This week on Thursday night, after our sitting, we will watch a rehearsal video of one of the songs from the April concert. It is based on Thay’s poem “Little Star.”

You are warmly invited to be with us!

The text of the “Little Star” poem is below.

Peace and Blessings,

Eliza King


LITTLE STAR 
Thich Nhat Hanh

Where have you been, little star?
I have been looking for you everywhere
out of my window among the dark clouds.
Where have you been?
I feel so forlorn, like a small bird lost on a foggy island.

It has been raining for nights.
The town is so chilly and deserted.
Late at night on the sidewalk
I see the silhouettes of lonely, wet forms.

Resting my head on a stack of books
like the ancient poets,
I have tried to call up your image
from deep in my consciousness,
while the rain and the wind continue to rage.

Tonight as I bend over my desk,
my head held in my two hands,
I cannot imagine that the wind
has carried away all the clouds.
The sky is clear.
The rain has stopped longing for your call.
I am surprised to see you are there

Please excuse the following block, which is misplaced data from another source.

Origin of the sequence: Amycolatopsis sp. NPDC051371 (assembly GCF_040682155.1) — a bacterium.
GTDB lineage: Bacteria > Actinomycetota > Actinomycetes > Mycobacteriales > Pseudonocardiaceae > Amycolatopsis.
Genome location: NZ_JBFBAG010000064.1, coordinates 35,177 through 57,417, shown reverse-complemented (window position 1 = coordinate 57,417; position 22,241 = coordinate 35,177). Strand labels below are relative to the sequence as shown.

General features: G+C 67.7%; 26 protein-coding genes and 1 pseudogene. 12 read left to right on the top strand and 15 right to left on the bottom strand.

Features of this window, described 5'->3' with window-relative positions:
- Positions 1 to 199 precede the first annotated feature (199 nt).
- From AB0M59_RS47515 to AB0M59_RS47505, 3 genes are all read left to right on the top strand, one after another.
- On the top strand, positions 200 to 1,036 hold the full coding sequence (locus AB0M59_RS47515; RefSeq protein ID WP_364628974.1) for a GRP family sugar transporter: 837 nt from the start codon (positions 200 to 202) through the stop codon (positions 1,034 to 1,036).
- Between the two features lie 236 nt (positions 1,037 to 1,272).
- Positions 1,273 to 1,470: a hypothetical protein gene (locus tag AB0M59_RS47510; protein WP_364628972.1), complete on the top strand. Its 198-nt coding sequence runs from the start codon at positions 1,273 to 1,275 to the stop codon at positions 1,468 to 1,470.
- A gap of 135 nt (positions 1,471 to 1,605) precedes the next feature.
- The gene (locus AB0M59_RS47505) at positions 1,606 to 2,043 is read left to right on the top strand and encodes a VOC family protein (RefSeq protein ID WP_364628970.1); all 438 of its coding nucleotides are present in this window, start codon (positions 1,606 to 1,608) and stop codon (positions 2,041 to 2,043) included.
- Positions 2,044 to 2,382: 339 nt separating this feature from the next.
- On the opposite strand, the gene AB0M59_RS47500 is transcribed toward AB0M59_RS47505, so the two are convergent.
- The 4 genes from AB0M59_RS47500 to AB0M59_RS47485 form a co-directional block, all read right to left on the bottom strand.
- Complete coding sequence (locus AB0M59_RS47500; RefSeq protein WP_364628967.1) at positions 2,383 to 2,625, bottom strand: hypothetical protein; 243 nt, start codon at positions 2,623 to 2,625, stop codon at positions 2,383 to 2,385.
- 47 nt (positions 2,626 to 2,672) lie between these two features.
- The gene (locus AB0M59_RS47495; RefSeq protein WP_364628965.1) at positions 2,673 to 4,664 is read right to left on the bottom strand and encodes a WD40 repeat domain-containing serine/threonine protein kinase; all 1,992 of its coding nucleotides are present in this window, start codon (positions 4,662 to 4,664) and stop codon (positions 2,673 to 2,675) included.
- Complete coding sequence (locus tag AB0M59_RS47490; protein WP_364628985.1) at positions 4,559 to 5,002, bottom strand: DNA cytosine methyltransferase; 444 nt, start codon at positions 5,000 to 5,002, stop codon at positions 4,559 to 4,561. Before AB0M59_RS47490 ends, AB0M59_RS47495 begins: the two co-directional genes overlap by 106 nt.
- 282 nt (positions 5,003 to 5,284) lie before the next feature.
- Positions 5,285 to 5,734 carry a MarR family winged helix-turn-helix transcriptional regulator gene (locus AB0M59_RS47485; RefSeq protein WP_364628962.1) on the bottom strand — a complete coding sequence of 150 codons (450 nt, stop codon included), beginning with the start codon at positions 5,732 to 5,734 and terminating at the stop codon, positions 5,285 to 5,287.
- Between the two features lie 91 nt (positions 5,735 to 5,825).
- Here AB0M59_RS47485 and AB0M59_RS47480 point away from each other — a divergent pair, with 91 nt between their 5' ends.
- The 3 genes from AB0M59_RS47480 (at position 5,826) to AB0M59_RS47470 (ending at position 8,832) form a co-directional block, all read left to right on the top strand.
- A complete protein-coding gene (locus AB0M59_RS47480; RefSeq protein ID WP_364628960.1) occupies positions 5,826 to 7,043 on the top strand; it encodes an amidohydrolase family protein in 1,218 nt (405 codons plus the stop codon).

through the window.
You have returned.

Dear little star,
you have been through such storms, rain, and wind.
Where did you go?
For how long and on what strange land
have you been weeping?
You have come back.
Your eyes are still lost in surprise
as you watch me through the window.
Where have you been on these stormy days?
Your little body, battered by countless winds,
still shivers with cold.
Resting peacefully at the bottom of the crystal cup,
with tears in your eyes, you recall:
“Today the Kingdom of Heaven held
a great festival for thousands of stars.
The sky is clear.
The clouds have all blown away.
I went up to that kingdom
and knelt down for our homeland and prayed
that the anguish, the killing,
the disasters of flood, fire, and cruelty
in our poor land would end.”

Your voice has reached millions of stars
that all transformed into wonderful teardrops
trembling in the air.
I am sending deep thanks to ten thousand little stars
whose faith is diamond-strong.
You are like flowers blooming,
shining brilliantly in the vast realm of consciousness.
My little star, you are back home.
With tears in my eyes,
I call your name
and feel the warmth in my heart.